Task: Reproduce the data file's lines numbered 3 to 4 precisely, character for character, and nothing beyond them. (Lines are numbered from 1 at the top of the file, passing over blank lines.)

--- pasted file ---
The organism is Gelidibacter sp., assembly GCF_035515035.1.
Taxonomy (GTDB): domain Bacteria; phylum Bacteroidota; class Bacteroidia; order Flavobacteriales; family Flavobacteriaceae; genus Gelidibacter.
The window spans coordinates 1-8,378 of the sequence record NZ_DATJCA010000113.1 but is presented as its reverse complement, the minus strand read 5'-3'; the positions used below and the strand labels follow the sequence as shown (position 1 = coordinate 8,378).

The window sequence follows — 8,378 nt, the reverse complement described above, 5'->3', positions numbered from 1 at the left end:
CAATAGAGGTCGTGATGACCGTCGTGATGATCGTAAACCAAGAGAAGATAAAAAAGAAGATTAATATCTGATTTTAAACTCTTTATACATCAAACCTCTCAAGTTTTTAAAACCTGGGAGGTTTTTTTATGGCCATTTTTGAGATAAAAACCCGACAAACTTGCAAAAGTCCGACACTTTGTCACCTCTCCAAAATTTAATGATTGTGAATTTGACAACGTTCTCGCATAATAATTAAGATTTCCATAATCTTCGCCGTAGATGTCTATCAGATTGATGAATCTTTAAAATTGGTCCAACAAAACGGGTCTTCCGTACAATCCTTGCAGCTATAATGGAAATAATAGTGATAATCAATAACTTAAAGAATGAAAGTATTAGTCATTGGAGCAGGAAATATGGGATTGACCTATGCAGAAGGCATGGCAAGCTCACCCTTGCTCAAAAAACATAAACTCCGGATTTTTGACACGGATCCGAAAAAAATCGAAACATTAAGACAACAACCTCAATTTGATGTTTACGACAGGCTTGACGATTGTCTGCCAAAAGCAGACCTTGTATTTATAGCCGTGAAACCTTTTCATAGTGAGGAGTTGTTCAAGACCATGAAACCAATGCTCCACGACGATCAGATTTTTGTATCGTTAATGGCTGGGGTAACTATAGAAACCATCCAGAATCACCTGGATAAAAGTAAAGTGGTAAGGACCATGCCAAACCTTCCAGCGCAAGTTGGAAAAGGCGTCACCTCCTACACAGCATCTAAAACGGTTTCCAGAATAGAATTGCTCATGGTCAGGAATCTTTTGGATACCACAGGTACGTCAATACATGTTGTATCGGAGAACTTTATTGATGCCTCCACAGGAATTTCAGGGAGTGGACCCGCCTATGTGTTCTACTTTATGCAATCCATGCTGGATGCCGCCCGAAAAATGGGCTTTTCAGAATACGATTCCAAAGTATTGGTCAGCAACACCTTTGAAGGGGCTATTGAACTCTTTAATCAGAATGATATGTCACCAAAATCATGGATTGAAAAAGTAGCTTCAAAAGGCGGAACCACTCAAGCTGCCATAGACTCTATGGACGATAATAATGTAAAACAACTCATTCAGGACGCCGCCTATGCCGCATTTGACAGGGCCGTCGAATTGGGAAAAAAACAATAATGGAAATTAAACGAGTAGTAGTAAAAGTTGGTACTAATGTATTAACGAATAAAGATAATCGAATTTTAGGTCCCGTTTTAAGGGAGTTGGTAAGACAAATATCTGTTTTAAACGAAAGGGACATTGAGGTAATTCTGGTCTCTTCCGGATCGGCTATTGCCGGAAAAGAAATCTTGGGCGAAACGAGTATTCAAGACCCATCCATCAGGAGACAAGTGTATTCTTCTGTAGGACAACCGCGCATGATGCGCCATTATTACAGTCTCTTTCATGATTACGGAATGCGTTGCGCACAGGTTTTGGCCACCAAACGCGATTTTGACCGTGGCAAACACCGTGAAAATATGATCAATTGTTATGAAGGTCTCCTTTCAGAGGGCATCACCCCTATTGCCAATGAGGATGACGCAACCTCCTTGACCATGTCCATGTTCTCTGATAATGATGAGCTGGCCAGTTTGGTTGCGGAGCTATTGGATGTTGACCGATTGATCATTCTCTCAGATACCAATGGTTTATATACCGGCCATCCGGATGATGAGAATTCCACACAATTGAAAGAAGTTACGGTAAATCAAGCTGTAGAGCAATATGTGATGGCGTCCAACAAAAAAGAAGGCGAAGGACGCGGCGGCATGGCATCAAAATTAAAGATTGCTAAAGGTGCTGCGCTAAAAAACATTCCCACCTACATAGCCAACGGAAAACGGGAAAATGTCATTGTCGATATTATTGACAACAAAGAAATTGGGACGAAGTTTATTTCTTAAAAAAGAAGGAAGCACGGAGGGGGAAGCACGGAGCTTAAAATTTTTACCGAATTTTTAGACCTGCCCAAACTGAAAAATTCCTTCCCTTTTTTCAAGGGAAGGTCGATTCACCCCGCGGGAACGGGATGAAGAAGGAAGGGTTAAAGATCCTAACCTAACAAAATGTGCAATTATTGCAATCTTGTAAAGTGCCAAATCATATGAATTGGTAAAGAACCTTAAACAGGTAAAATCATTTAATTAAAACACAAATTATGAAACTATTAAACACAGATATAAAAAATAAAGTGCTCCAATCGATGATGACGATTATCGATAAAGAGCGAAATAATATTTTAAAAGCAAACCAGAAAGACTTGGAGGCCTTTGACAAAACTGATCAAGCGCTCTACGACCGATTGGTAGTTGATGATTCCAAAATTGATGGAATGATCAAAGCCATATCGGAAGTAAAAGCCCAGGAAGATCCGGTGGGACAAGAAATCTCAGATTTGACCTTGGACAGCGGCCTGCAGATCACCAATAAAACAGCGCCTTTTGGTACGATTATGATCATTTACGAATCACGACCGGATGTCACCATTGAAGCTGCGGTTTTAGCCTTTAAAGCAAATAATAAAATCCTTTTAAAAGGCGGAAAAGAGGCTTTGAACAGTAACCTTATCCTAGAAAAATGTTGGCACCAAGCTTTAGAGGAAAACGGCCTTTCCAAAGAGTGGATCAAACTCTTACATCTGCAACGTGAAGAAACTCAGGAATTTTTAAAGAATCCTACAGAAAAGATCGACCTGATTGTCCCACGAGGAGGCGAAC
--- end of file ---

The window spans coordinates 1-8,378 of the sequence record NZ_DATJCA010000113.1 but is presented as its reverse complement, the minus strand read 5'-3'; the positions used below and the strand labels follow the sequence as shown (position 1 = coordinate 8,378).

The window sequence follows — 8,378 nt, the reverse complement described above, 5'->3', positions numbered from 1 at the left end: